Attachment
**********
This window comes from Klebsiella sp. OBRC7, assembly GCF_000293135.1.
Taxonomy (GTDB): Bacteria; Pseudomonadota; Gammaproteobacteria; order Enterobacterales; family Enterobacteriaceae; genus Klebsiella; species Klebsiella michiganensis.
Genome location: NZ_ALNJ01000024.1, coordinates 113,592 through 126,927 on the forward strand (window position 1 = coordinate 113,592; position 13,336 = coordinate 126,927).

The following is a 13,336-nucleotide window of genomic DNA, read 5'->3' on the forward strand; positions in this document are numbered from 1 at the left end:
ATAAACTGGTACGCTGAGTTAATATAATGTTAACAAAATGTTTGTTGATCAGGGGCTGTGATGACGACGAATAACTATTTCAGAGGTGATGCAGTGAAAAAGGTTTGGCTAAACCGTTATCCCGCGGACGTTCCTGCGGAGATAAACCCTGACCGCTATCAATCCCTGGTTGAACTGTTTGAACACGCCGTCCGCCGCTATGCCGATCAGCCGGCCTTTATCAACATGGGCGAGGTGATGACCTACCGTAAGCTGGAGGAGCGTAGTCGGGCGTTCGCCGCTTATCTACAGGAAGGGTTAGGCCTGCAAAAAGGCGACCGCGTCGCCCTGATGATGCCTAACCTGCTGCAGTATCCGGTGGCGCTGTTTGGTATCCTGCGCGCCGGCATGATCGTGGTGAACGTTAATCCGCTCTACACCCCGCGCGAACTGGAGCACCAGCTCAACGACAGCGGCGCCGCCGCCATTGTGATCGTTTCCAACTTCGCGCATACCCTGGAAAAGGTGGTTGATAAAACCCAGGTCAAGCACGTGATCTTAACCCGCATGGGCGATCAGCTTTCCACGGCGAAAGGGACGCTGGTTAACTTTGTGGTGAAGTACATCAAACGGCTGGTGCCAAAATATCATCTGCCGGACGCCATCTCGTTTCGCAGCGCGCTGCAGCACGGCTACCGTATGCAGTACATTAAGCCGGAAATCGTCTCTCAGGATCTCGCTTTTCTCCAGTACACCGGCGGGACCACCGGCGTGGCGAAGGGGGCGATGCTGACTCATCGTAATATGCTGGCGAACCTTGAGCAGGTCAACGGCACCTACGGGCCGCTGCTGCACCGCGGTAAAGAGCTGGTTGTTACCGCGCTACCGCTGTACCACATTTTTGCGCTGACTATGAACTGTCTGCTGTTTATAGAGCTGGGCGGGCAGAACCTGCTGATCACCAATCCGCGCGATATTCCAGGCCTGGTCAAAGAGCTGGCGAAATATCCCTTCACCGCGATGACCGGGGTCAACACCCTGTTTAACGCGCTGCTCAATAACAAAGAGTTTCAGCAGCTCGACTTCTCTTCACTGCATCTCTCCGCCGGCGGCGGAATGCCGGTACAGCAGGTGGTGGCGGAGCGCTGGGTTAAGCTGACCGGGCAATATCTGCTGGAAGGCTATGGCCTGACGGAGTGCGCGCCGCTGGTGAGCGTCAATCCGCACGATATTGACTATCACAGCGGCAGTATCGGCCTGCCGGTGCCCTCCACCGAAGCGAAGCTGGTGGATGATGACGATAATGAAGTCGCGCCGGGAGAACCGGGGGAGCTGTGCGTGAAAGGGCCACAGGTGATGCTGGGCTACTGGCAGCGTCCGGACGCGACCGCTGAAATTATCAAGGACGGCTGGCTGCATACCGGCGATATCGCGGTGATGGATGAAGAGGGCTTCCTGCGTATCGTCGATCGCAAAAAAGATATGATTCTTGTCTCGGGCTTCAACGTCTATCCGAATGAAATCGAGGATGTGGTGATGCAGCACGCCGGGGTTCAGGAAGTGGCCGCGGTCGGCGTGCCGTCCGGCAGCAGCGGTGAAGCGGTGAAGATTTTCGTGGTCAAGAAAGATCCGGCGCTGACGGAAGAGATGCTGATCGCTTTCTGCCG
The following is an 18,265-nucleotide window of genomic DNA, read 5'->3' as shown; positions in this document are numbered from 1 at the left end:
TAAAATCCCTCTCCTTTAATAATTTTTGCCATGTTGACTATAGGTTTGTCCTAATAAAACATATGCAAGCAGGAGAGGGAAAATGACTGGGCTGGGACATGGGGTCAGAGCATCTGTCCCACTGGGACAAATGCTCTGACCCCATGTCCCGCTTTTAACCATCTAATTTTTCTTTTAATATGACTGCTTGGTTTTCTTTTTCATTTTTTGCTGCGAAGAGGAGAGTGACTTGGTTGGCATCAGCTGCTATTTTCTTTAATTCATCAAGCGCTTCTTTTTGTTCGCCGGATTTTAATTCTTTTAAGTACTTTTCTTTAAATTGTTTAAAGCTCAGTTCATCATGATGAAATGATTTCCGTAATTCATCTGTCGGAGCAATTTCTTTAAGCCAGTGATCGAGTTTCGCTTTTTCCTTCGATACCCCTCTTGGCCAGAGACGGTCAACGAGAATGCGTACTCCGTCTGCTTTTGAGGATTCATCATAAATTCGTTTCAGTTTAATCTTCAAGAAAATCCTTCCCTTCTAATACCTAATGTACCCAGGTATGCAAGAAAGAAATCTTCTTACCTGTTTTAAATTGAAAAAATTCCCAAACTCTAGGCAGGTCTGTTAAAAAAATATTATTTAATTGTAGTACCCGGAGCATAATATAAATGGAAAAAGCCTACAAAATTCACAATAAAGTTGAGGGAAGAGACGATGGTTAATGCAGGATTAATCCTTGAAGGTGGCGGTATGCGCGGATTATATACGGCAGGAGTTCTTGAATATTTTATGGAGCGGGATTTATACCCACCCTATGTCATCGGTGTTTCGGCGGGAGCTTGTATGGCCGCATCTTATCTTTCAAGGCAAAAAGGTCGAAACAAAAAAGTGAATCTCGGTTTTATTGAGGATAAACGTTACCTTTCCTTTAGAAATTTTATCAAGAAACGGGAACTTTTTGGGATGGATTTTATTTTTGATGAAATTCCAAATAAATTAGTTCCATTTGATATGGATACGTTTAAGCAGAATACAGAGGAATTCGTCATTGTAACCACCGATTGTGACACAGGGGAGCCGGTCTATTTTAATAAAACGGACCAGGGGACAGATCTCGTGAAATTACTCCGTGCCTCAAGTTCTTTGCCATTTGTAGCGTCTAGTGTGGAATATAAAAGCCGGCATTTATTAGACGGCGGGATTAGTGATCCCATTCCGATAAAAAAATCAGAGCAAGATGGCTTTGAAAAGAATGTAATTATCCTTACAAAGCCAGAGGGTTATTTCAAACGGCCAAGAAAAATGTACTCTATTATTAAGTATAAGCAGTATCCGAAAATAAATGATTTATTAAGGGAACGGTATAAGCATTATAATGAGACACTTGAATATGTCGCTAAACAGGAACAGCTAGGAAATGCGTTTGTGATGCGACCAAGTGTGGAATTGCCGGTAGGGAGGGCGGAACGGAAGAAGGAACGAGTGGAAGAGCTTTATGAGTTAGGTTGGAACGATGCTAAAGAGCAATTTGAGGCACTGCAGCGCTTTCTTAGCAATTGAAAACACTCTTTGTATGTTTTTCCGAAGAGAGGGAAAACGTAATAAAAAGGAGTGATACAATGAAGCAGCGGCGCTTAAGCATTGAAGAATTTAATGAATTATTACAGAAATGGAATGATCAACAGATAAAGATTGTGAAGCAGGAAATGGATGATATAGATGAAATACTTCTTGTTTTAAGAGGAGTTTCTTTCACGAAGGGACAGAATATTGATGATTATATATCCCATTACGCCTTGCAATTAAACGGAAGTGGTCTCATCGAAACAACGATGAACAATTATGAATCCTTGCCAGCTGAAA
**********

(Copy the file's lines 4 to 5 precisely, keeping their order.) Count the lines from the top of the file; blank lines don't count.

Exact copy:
The following is a 13,336-nucleotide window of genomic DNA, read 5'->3' on the forward strand; positions in this document are numbered from 1 at the left end:
ATAAACTGGTACGCTGAGTTAATATAATGTTAACAAAATGTTTGTTGATCAGGGGCTGTGATGACGACGAATAACTATTTCAGAGGTGATGCAGTGAAAAAGGTTTGGCTAAACCGTTATCCCGCGGACGTTCCTGCGGAGATAAACCCTGACCGCTATCAATCCCTGGTTGAACTGTTTGAACACGCCGTCCGCCGCTATGCCGATCAGCCGGCCTTTATCAACATGGGCGAGGTGATGACCTACCGTAAGCTGGAGGAGCGTAGTCGGGCGTTCGCCGCTTATCTACAGGAAGGGTTAGGCCTGCAAAAAGGCGACCGCGTCGCCCTGATGATGCCTAACCTGCTGCAGTATCCGGTGGCGCTGTTTGGTATCCTGCGCGCCGGCATGATCGTGGTGAACGTTAATCCGCTCTACACCCCGCGCGAACTGGAGCACCAGCTCAACGACAGCGGCGCCGCCGCCATTGTGATCGTTTCCAACTTCGCGCATACCCTGGAAAAGGTGGTTGATAAAACCCAGGTCAAGCACGTGATCTTAACCCGCATGGGCGATCAGCTTTCCACGGCGAAAGGGACGCTGGTTAACTTTGTGGTGAAGTACATCAAACGGCTGGTGCCAAAATATCATCTGCCGGACGCCATCTCGTTTCGCAGCGCGCTGCAGCACGGCTACCGTATGCAGTACATTAAGCCGGAAATCGTCTCTCAGGATCTCGCTTTTCTCCAGTACACCGGCGGGACCACCGGCGTGGCGAAGGGGGCGATGCTGACTCATCGTAATATGCTGGCGAACCTTGAGCAGGTCAACGGCACCTACGGGCCGCTGCTGCACCGCGGTAAAGAGCTGGTTGTTACCGCGCTACCGCTGTACCACATTTTTGCGCTGACTATGAACTGTCTGCTGTTTATAGAGCTGGGCGGGCAGAACCTGCTGATCACCAATCCGCGCGATATTCCAGGCCTGGTCAAAGAGCTGGCGAAATATCCCTTCACCGCGATGACCGGGGTCAACACCCTGTTTAACGCGCTGCTCAATAACAAAGAGTTTCAGCAGCTCGACTTCTCTTCACTGCATCTCTCCGCCGGCGGCGGAATGCCGGTACAGCAGGTGGTGGCGGAGCGCTGGGTTAAGCTGACCGGGCAATATCTGCTGGAAGGCTATGGCCTGACGGAGTGCGCGCCGCTGGTGAGCGTCAATCCGCACGATATTGACTATCACAGCGGCAGTATCGGCCTGCCGGTGCCCTCCACCGAAGCGAAGCTGGTGGATGATGACGATAATGAAGTCGCGCCGGGAGAACCGGGGGAGCTGTGCGTGAAAGGGCCACAGGTGATGCTGGGCTACTGGCAGCGTCCGGACGCGACCGCTGAAATTATCAAGGACGGCTGGCTGCATACCGGCGATATCGCGGTGATGGATGAAGAGGGCTTCCTGCGTATCGTCGATCGCAAAAAAGATATGATTCTTGTCTCGGGCTTCAACGTCTATCCGAATGAAATCGAGGATGTGGTGATGCAGCACGCCGGGGTTCAGGAAGTGGCCGCGGTCGGCGTGCCGTCCGGCAGCAGCGGTGAAGCGGTGAAGATTTTCGTGGTCAAGAAAGATCCGGCGCTGACGGAAGAGATGCTGATCGCTTTCTGCCG